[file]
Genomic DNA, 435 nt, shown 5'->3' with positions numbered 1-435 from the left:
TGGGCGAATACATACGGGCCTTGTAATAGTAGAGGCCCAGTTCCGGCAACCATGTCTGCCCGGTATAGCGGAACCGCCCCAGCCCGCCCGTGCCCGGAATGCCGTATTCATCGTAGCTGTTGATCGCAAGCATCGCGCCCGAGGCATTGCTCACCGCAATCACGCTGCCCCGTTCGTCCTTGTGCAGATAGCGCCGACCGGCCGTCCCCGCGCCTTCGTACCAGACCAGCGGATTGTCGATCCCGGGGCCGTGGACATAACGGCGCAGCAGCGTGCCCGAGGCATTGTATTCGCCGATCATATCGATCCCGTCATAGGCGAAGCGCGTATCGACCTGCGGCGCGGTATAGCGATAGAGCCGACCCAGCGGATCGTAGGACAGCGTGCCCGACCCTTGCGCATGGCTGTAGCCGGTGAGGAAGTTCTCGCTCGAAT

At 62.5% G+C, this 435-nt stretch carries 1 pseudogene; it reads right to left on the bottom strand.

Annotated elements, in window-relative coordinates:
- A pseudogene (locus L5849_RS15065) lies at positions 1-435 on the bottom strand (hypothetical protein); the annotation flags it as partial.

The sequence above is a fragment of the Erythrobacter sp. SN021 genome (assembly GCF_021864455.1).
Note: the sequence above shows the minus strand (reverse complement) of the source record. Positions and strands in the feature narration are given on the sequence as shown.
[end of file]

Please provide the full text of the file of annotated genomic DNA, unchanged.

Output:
Genomic DNA, 435 nt, shown 5'->3' with positions numbered 1-435 from the left:
TGGGCGAATACATACGGGCCTTGTAATAGTAGAGGCCCAGTTCCGGCAACCATGTCTGCCCGGTATAGCGGAACCGCCCCAGCCCGCCCGTGCCCGGAATGCCGTATTCATCGTAGCTGTTGATCGCAAGCATCGCGCCCGAGGCATTGCTCACCGCAATCACGCTGCCCCGTTCGTCCTTGTGCAGATAGCGCCGACCGGCCGTCCCCGCGCCTTCGTACCAGACCAGCGGATTGTCGATCCCGGGGCCGTGGACATAACGGCGCAGCAGCGTGCCCGAGGCATTGTATTCGCCGATCATATCGATCCCGTCATAGGCGAAGCGCGTATCGACCTGCGGCGCGGTATAGCGATAGAGCCGACCCAGCGGATCGTAGGACAGCGTGCCCGACCCTTGCGCATGGCTGTAGCCGGTGAGGAAGTTCTCGCTCGAAT

At 62.5% G+C, this 435-nt stretch carries 1 pseudogene; it reads right to left on the bottom strand.

Annotated elements, in window-relative coordinates:
- A pseudogene (locus L5849_RS15065) lies at positions 1-435 on the bottom strand (hypothetical protein); the annotation flags it as partial.

The sequence above is a fragment of the Erythrobacter sp. SN021 genome (assembly GCF_021864455.1).
Note: the sequence above shows the minus strand (reverse complement) of the source record. Positions and strands in the feature narration are given on the sequence as shown.